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Human Resources

From employment law to compensation and benefits, FMLA and hiring and firing and more, Business Management Daily provides comprehensive Human Resources updates.

Discover how your colleagues – and competitors – are dealing with discrimination and harassment, employment law, benefits programs, and more.

Q. We've had a number of suspicious injuries at work this year. We don't want to jump to conclusions, but how can we determine if these injuries are part of a workers' comp insurance fraud scheme? —K.H., Mississippi

You know the workplace should be free of racially or sexually charged comments and that supervisors most certainly shouldn't engage in such banter. But you can't wipe prejudice out of every employee's mind ...

HR professionals in New York have worked hard in recent years to try to improve the state's expensive workers' compensation system. But you'll have to wait at least another year for reform ...

Don't think that leaving the final firing decision to someone in company headquarters will shield your organization from a discrimination lawsuit. Even if the ultimate decision-maker doesn't know the race, sex or age of the employee in question, the fired employee can still file a discrimination claim if he or she can point to lower-level bias that tainted the decision ...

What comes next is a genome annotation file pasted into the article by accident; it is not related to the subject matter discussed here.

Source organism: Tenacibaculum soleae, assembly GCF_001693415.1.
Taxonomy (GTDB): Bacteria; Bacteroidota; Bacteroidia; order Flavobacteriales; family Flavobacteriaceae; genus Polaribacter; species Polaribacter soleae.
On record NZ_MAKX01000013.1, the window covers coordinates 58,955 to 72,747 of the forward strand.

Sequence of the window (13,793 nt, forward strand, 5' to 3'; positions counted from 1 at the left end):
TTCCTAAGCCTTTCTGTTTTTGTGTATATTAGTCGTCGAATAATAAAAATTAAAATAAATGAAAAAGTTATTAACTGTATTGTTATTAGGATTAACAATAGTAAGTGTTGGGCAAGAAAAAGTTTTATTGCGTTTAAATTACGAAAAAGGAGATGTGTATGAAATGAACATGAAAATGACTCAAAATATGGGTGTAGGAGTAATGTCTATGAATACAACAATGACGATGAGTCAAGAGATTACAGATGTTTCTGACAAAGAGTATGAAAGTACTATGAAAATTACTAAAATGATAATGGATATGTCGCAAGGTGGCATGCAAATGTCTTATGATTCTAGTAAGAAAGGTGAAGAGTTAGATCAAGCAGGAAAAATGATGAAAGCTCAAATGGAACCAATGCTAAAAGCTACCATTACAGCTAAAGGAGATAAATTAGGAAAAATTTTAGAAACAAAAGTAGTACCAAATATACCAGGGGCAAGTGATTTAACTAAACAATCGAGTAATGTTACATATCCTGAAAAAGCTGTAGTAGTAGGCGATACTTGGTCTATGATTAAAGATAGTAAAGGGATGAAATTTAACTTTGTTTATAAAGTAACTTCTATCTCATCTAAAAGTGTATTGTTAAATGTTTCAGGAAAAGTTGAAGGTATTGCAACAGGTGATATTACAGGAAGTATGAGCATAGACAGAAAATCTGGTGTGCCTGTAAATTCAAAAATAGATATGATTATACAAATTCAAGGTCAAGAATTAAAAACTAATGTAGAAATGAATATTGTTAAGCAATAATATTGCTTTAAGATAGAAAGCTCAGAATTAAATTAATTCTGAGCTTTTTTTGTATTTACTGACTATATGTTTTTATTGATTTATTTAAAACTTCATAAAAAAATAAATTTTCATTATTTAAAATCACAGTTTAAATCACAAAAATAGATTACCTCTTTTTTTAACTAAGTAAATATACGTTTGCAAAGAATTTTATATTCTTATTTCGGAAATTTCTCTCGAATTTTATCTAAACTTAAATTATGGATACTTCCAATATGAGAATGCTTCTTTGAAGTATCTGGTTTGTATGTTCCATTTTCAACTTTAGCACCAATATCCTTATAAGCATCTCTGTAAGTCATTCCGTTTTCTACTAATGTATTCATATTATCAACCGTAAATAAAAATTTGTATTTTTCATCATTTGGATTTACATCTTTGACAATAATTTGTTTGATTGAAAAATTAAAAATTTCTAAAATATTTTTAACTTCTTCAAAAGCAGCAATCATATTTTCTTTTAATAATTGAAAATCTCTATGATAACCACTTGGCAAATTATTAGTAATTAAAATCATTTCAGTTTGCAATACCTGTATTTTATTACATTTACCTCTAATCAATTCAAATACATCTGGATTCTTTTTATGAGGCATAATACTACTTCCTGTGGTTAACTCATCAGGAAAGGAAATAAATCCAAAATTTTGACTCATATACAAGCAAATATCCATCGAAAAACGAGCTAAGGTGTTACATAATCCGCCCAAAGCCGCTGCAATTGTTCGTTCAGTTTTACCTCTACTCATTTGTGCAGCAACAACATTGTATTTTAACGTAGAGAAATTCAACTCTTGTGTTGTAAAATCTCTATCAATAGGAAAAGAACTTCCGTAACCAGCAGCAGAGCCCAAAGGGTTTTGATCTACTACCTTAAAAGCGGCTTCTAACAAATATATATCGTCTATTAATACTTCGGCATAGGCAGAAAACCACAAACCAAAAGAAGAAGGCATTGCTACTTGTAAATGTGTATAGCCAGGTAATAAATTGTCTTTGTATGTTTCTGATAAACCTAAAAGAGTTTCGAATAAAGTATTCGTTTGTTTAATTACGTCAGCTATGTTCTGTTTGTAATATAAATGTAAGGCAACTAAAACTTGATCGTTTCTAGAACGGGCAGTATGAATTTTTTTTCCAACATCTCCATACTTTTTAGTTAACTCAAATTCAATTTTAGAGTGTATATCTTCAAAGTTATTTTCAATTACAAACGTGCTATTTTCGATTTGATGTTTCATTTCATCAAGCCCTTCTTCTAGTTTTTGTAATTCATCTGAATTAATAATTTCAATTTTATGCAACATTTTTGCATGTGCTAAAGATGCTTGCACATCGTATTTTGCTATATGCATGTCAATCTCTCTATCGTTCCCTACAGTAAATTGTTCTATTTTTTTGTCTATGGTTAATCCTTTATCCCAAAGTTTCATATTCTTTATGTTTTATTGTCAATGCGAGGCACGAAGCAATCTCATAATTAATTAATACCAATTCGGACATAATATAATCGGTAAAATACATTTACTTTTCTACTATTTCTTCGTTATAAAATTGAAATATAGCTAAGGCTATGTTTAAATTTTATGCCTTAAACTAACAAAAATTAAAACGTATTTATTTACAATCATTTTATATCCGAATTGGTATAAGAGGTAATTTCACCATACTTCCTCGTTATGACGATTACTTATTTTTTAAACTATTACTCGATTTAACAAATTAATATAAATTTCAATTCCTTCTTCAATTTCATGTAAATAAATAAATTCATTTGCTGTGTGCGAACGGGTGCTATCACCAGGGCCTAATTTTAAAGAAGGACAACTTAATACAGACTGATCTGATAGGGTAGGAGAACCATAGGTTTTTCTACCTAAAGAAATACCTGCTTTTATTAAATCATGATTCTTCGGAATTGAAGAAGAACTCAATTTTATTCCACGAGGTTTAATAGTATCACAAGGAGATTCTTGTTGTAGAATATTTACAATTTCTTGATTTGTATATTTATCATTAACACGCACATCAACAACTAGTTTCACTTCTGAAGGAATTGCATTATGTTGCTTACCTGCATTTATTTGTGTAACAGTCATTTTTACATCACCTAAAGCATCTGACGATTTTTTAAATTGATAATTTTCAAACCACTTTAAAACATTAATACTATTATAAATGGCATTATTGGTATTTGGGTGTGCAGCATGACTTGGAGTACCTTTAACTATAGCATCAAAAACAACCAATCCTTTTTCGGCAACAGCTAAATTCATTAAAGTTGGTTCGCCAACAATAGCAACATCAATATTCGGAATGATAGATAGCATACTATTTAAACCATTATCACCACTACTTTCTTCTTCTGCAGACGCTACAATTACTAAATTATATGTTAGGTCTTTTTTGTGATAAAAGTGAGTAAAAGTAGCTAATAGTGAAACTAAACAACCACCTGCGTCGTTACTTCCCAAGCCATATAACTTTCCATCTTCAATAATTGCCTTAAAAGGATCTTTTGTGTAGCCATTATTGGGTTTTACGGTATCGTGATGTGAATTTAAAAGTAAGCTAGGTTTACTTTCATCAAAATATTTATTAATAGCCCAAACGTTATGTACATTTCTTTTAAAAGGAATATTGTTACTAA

When you terminate an employee for refusing to accept a schedule change, that person typically isn't eligible for unemployment compensation. But if your organization makes one little mistake in such circumstances, it could be on the hook for benefits ...

Don't write off employee training just because your training budget is somewhere between slim and none. You might think affordable (or free) training is hard to come by, but that's not true, says Linda Newell, director of learning and development for Policy Studies Inc. ...

To thank employees for working 10-hour days during the busy tax season, RSM McGladrey gives them back some of their time: four hours of it, to be exact ...

To be eligible for FMLA leave, employees must work for your organization for at least 12 months. But take note: Those months don’t need to be consecutive ...

It’s important to know how your responsibilities differ under the ADA and the FMLA. The ADA requires you to allow part-time work as an accommodation only if doing so is reasonable for your company’s operations. But under the FMLA, employees have the unconditional right to intermittent leave, including working part-time for an extended period ...

If employees are injured while traveling to or attending a work-related conference, they’re probably entitled to workers’ compensation benefits ...